To search for your ancestor’s wills and countless other useful records take a look at TheGenealogist now.

The Genealogist - UK census, BMDs and more online

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Who Do You Think You Are? Paul Hollywood

Paul_Hollywood
Paul_Hollywood

Did you watch the Paul Hollywood programme in the 12th series of Who Do You Think You Are?

I thought it was a great show to start the new series off. Paul came across as a genuine normal guy who like many of us wished he had taken the time to speak more to his relatives about the past before they sadly died.

Even though one of the main lessons in my Family History course is to talk to your relatives and jot down what they tell you, as a basis for then trying to substantiate their stories with research in actual records, I too am guilty of not having done this before it was too late with some of my own family.

 

In this week’s TV show Paul Hollywood, from The Great British Bake Off, was taken back to his grandfather’s WWII experience in North Africa. It was here that his grandfather Norman Harman (1913 – 2003) had been sent as soon as he had completed his training. At Medjez el Bab in Tunisia, Norman’s Light Anti-Aircraft division were protecting the infantry from enemy air attacks at the time of the major Allied offensive to take Tunis from the German forces. With the enemy throwing bombs and missiles at them it was hard on these men.

From there Paul travelled to Italy, where he learnt about how his grandfather was part of the landing force that became trapped on the beaches at Anzio for four months, surrounded by Germans and all the while under constant aerial bombardment. Paul gets to see the landing area where his grandfather and the other men would have felt like sitting ducks, with death and devastation all around them. Norman and his comrades finally managed to land and their gun was then transported five miles inland. Unfortunately for them the regiment was soon surrounded by the enemy in a dangerously exposed area. Huge numbers of men had no choice but to dig themselves into 7ft long fox holes and spend months trapped, coming under repeated German shell attacks.

In May 1944 and thanks to Norman’s regiment’s extraordinary efforts, the stalemate at Anzio was broken. The next month the Allied armies went on to liberate Rome, but not without the loss of 14,000 lives. Paul’s grandfather brought back from this conflict a visible memento of his terrifying time. He had developed a facial tic that stayed with him until he died.

Researching his line even further back, Paul Hollywood was seen in the Who Do You Think You Are? programme to use TheGenealogist’s ‘family forename search’ to find Alexander McKenzie, a Wood Turner who had come down to Liverpool from his native Glasgow. I was very glad to see that this company’s excellent resource was used by Paul, in place of one of the other two subscription sites who normally always get a look in.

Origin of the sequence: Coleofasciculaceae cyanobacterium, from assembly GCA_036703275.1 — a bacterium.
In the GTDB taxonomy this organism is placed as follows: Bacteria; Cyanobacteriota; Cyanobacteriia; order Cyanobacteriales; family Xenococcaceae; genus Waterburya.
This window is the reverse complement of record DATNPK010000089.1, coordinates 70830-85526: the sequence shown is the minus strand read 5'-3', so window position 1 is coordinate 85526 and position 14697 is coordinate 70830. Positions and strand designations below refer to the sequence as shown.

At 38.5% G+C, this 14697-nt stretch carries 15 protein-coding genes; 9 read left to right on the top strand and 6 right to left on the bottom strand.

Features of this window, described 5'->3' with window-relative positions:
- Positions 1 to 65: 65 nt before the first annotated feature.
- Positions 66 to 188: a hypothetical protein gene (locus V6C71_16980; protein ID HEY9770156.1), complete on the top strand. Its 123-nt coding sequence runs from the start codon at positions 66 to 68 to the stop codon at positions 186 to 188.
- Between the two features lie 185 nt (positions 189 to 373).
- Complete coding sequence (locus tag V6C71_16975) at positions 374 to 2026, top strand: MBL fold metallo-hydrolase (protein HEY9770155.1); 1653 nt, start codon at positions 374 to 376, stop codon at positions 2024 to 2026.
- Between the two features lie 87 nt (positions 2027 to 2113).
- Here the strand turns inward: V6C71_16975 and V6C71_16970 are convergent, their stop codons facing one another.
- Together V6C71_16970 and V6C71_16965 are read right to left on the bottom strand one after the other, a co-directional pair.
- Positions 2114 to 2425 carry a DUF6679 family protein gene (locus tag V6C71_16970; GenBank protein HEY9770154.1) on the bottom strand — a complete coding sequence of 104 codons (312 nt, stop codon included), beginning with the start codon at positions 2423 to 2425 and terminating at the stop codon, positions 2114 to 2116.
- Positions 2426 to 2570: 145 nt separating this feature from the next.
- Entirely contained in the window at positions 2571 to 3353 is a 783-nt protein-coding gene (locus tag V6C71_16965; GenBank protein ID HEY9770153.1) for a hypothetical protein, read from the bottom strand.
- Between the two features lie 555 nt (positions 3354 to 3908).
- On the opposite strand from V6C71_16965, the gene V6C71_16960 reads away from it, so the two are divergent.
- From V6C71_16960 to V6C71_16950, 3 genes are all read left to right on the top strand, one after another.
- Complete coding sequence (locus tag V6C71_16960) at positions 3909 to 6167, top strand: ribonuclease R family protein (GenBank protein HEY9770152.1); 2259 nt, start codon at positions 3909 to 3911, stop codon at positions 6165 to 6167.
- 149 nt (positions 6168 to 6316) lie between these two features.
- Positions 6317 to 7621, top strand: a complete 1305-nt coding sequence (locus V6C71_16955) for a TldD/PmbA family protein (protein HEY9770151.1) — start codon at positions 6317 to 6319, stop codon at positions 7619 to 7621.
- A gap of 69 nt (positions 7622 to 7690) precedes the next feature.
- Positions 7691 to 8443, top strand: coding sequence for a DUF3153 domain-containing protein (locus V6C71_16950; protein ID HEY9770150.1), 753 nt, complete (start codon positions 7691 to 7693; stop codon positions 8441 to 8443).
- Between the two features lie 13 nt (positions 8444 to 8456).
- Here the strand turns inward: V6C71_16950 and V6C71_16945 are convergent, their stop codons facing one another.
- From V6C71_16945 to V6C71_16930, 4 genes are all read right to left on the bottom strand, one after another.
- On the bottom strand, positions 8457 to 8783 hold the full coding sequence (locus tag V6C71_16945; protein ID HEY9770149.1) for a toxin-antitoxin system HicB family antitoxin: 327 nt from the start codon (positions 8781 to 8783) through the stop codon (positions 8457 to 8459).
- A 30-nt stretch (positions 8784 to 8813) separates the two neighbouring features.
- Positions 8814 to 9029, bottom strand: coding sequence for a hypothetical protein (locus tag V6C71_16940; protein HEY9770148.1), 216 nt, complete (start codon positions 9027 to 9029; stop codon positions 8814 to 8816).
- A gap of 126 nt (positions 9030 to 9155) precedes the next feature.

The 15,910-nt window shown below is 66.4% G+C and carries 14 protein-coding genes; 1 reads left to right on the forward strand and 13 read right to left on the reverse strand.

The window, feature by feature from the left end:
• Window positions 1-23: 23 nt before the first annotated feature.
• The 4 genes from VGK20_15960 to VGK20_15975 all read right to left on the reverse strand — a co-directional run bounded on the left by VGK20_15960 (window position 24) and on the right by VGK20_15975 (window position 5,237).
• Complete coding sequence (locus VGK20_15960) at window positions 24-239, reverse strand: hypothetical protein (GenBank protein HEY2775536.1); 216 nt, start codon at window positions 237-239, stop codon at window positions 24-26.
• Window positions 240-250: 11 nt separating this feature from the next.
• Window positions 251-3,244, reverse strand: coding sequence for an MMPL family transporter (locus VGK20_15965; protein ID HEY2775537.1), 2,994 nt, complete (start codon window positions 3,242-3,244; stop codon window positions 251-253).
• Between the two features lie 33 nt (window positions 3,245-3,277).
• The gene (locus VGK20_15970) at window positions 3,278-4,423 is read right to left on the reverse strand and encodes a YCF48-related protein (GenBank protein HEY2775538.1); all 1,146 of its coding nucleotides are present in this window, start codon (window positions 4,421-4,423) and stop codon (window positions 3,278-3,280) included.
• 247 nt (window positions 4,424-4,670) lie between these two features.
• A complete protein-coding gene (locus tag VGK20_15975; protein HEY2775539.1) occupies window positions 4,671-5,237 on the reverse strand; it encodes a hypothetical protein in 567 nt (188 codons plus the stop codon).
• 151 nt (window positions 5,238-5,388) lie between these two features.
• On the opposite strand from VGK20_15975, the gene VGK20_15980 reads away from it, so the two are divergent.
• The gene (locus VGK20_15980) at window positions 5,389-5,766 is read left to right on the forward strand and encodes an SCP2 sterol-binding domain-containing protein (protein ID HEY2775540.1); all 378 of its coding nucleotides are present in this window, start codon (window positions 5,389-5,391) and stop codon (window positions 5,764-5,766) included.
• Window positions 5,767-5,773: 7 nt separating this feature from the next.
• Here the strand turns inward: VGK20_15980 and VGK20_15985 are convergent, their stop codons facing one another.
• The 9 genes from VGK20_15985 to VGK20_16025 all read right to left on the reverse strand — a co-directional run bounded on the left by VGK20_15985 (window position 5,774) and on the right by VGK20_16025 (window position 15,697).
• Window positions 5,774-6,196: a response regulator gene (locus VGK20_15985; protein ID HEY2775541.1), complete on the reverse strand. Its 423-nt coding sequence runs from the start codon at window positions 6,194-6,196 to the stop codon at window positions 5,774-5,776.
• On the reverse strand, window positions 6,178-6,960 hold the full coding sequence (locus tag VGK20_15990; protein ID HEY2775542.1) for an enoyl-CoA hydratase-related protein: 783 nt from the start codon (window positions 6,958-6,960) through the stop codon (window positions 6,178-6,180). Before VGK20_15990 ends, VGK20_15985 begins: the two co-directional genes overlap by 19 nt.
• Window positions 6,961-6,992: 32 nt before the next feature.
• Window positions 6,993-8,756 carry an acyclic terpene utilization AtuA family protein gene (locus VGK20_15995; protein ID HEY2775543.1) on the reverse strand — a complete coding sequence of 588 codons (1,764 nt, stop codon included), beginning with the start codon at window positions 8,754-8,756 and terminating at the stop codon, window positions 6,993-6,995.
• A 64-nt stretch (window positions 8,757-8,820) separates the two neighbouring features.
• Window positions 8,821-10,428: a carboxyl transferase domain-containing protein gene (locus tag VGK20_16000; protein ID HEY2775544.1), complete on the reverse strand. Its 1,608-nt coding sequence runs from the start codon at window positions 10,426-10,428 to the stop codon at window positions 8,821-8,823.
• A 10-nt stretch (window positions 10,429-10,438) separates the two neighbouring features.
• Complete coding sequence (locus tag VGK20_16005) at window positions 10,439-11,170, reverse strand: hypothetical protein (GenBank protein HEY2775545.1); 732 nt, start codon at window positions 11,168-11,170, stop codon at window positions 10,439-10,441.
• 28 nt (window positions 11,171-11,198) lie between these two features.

Following his Scottish family line up to Glasgow Paul then found that the next generation in the McKenzie family was a Glasgow Policeman, down from the Highlands, who had a certain amount of trouble avoiding alcohol and was eventually dismissed from the Police force, moved to Liverpool before returning to Glasgow and death in the Poorhouse.

Paul then discovered in the programme that his great, great, great, great grandfather Donald McKenzie, was a Highland postman with quite extraordinary stamina. As a crofter with little land he had to make ends meet with other employment. Donald’s was a post runner. Not having a horse, with which to cover his rounds delivering the mail to 30,000 people, Donald simply ran the 120 miles with the mail every week from one side of Scotland to the other.

 

 

With thanks to TheGenealogist for permission to use part of their article as a basis for this post. You can read the full piece, that reveals even more about Paul Hollywood’s family history, by clicking this link:

http://www.thegenealogist.co.uk/affiliate/?affid=ptergx&page=808

The Genealogist - UK census, BMDs and more online

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TheGenealogist releases online 60,000 railway worker records.

 

I’ve been playing with a new set of occupational records this week after I received the following Press Release from the team over at TheGenealogist website. Many of the entries are fascinating for those researchers that have railway staff ancestors. Here is what TheGenealogist has to say…

TheGenealogist releases 60,000 railway worker records.

  • More than 60,000 railway workers have been added to the Occupational Records on TheGenealogist

  • Find details of railway ancestors, where they were employed and what they did

  • Trace your railway worker ancestor’s careers through their promotions

  • Discover when they retired

  • Read obituaries

The Genealogist has added over 60,000 rail workers to its online indexes of Railway Employment Records. Taken from Railway Company Staff magazines these records are useful to family historians with railway employee ancestors, wanting to find important occupation related dates and add some social history to their family tree. These records include such details as staff changes, promotions, pension records, retirements and obituaries. Often additional personal information is revealed in the magazines. In some cases you can read about gifts from co-workers given when rail staff leave.